Democrats called Al Franken’s behavior unacceptable, returned his campaign donations, and hinted that — absent a satisfying explanation in response to a sexual harassment allegation — they’d eventually demand he resign.
Anything less would risk catastrophe for a party that stakes its political reputation on fighting for women. Especially one that is just now, 20 years after the fact, grappling with its unyielding support of Bill Clinton.
“Sexual harassment is never acceptable and must not be tolerated,” said Democratic Senate Minority Leader Chuck Schumer. “I hope and expect that the Ethics Committee will fully investigate this troubling incident, as they should with any credible allegation of sexual harassment.”
Talk show host Leeann Tweeden on Thursday accused Franken of sexually assaulting her during an overseas USO tour in 2006, three years before he became a Democratic senator from Minnesota. She said Franken forcibly kissed her, and later posed for a photo in which he groped her chest while she slept.
The Minnesota Democrat issued a statement apologizing to Tweeden and said he’d welcome a congressional ethics investigation into the incident. But the allegations had by that time already sent shockwaves through the Democratic Party. Democrats, who rely heavily on women for votes, regularly criticize Republicans for being insufficiently supportive of women on issues like abortion rights and gender pay equity.
Their attacks have been especially sharp recently, dwelling on the litany of sexual assault allegations against President Donald Trump and, more recently, the accusations that Alabama Senate candidate Roy Moore once sexually assaulted children.
Now, the party has been forced to scrutinize its own ranks.
Valerie Jarrett, a former senior adviser to President Barack Obama, tweeted the picture of Franken groping Tweeden and asked if people would find it funny if he were doing that to a loved one. Guy Cecil, a veteran Democratic operative, tweeted that “Franken must be held accountable if our party wants to live up to our commitment to women & girls.”
And Franken’s colleague, Democratic Sen. Heidi Heitkamp of North Dakota, said “an apology does not excuse his behavior.”
“As a general matter, we have been far too tolerant and dismissive of past allegations” Heitkamp said. “We are now seeing a sea change and that is very important. All of us must move forward together to prevent these actions, and when they do happen, empower women to speak out and impose appropriate consequences.”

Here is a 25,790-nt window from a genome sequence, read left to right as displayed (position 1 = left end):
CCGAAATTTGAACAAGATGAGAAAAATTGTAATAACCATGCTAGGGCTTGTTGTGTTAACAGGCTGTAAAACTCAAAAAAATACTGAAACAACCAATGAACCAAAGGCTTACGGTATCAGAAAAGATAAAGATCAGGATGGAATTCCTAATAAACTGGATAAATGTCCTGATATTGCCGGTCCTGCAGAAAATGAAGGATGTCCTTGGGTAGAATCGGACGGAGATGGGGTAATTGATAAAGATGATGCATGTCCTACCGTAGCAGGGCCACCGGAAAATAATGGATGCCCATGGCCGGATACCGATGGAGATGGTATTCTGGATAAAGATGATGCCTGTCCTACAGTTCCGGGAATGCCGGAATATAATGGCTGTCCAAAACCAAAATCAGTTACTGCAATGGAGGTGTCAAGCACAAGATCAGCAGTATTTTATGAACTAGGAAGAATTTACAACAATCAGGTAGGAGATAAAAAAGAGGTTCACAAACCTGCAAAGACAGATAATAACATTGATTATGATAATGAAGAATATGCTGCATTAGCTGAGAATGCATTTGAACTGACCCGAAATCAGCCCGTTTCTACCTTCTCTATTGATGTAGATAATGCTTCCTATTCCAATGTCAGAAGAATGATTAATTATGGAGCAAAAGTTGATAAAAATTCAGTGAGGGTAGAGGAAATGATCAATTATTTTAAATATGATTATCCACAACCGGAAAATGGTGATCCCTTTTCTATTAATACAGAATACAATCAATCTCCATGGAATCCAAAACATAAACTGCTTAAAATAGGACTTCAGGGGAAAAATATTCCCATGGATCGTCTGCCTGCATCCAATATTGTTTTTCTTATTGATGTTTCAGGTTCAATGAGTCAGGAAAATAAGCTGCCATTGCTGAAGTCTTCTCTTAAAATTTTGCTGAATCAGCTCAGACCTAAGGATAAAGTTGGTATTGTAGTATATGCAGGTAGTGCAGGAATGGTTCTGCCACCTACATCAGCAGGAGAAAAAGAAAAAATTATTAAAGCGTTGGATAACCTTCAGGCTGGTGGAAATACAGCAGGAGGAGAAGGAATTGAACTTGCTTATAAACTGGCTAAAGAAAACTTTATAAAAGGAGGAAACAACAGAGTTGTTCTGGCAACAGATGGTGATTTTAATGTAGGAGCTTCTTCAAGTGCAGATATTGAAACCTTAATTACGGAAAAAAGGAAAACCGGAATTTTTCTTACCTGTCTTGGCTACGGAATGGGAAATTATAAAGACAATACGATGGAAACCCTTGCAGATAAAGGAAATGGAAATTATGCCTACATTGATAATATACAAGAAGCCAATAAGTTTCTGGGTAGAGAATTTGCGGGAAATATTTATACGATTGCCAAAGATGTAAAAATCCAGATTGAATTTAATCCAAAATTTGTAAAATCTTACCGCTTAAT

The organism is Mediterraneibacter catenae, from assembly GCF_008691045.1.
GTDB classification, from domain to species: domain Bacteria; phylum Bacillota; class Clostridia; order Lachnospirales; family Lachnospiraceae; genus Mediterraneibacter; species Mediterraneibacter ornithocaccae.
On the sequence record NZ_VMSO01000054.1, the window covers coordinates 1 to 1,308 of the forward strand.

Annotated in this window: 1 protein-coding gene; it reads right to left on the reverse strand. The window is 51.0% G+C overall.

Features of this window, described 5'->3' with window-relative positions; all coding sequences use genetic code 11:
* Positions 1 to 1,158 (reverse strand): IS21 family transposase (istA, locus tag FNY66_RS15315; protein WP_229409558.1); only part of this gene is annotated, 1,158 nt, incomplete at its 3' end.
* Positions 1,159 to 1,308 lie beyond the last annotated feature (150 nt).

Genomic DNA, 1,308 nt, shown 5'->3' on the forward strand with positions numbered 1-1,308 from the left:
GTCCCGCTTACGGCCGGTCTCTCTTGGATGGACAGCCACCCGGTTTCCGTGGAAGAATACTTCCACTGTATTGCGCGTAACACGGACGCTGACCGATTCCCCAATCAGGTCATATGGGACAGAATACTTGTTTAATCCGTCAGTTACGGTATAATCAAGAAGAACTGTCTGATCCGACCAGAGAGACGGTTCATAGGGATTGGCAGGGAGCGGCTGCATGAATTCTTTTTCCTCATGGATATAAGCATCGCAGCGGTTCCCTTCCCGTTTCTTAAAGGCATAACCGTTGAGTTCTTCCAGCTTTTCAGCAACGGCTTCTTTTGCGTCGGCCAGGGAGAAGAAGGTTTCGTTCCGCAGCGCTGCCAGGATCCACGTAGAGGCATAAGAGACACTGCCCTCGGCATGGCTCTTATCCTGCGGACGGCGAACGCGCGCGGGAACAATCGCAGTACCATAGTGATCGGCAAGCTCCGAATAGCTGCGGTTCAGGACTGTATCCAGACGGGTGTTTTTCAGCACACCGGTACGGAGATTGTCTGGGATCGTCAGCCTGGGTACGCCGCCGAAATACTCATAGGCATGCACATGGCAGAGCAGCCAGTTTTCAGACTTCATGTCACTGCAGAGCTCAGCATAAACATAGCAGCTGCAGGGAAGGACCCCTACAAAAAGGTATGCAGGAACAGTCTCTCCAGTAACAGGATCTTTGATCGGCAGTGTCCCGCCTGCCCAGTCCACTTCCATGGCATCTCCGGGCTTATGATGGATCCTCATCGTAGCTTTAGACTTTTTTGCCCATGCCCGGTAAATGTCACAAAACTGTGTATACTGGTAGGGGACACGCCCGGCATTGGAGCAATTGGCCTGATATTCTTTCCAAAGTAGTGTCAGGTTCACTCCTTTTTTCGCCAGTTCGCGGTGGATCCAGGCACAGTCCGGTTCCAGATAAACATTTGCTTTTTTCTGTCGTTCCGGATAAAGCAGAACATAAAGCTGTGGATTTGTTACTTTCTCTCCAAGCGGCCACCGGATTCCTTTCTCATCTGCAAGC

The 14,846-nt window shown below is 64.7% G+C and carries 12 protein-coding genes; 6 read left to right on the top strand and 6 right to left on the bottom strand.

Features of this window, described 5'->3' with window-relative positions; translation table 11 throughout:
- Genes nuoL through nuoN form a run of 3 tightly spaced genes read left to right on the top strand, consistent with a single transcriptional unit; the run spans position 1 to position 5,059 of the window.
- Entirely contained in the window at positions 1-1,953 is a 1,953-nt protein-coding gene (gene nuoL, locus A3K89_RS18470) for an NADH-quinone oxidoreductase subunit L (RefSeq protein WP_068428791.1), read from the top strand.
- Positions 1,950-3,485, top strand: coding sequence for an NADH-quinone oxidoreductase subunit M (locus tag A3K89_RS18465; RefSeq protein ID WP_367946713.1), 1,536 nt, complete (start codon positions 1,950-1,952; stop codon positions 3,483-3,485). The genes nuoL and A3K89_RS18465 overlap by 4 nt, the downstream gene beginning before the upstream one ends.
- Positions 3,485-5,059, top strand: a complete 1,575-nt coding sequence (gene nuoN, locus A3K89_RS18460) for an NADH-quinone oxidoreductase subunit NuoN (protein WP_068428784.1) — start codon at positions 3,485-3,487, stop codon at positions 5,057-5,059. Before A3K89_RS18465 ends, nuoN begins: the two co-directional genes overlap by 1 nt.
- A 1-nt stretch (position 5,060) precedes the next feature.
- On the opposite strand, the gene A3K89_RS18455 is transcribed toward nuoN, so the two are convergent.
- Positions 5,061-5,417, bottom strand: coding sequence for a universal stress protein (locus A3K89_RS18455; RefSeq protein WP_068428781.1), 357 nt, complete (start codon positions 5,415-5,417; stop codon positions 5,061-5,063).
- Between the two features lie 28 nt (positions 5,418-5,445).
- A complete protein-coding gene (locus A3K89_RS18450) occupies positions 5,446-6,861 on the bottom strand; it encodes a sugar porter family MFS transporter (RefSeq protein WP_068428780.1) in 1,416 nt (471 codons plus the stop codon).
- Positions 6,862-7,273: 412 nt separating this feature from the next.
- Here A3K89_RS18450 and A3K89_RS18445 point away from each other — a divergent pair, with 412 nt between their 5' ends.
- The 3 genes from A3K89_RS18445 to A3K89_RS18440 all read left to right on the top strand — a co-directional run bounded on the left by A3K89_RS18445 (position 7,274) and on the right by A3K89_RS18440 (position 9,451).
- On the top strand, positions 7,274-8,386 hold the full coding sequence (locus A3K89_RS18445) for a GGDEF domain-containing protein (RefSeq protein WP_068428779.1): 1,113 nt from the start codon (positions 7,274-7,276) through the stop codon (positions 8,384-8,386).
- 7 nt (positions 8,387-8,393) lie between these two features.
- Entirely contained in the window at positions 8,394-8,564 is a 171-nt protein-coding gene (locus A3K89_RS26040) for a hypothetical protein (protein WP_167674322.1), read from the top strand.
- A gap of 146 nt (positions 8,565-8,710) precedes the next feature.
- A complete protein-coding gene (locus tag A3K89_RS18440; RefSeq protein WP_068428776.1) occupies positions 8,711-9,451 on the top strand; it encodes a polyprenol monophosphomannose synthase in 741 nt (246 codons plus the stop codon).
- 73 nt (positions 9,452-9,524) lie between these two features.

Many Democrats also returned money that Franken or his political action committee had contributed to the campaign: Sen. Claire McCaskill of Missouri, for instance, donated $30,000 of Franken’s contributions to charity.
The deluge of criticism for Franken comes amid a broader cultural moment in the country, in which multitudes of women has stepped forward to accuse famous men of sexual assault and harassment, most prominently in the cases of major Hollywood executive Harvey Weinstein and comedian Louis C.K.
That movement has also caused some Democrats to rethink past support of their one-time leader, Bill Clinton. Accusations of sexual assault against the former president are not new but, to some, are now seen in a new light.
“But now that Hillary is out of electoral politics and has emerged as a bigger draw and more potent political force than her husband, there’s no excuse for Democrats not to look back on these events with more objectivity,” wrote the liberal writer Matthew Yglesias, in a column titled Bill Clinton should have resigned. “Fifty-something leaders of organizations shouldn’t be carrying on affairs with interns who work for them regardless of whether the affair is in some sense consensual.”
As the allegations against Franken spilled out, the National Republican Senatorial Committee issued a series of news releases calling on Democrats to return the campaign donations they had received from the Minnesota Democrat.
But some Republicans warn that the allegations against Franken don’t change the subject away from the GOP’s own problems with sexual harassment. Instead, as more allegations come out against politicians on both sides of the aisle, accusations that plagued Trump as a candidate are taking on renewed significance.
“With all of the Republicans pounding on Al Franken to resign because of this story, it really does open up the question of, well, then, what about Donald Trump?” said Charlie Sykes, a veteran conservative commentator and former Wisconsin talk radio show host. “If we believe all of the other women in all of the other cases, why do we not believe the women that accused him?”
During the presidential campaign, Trump faced multiple accusations of sexual harassment, and he was caught on what is remembered as the “Access Hollywood” tape, in which he could be heard bragging about grabbing women by their genitals.
Trump faced serious political blowback at the time, but managed to survive as other campaign events ultimately overshadowed those remarks before Election Day. But in the #metoo moment, those past accusations may be due for a new reckoning, Sykes said.
“Republicans thought they had immunized themselves on Moore by saying, ‘if true, he needs to go,’ then that changed to, ‘well, we do believe the women,’” Sykes said.
And, certainly, Republican senators have strongly condemned Moore.
“Now the question becomes, if we believe the women who are accusing Moore, Franken, Harvey Weinstein, Louis C.K., why do we not believe the women who accused Donald Trump? And this now becomes a problem for all of the Republicans who decided to back him after ‘Access Hollywood,’” Sykes said
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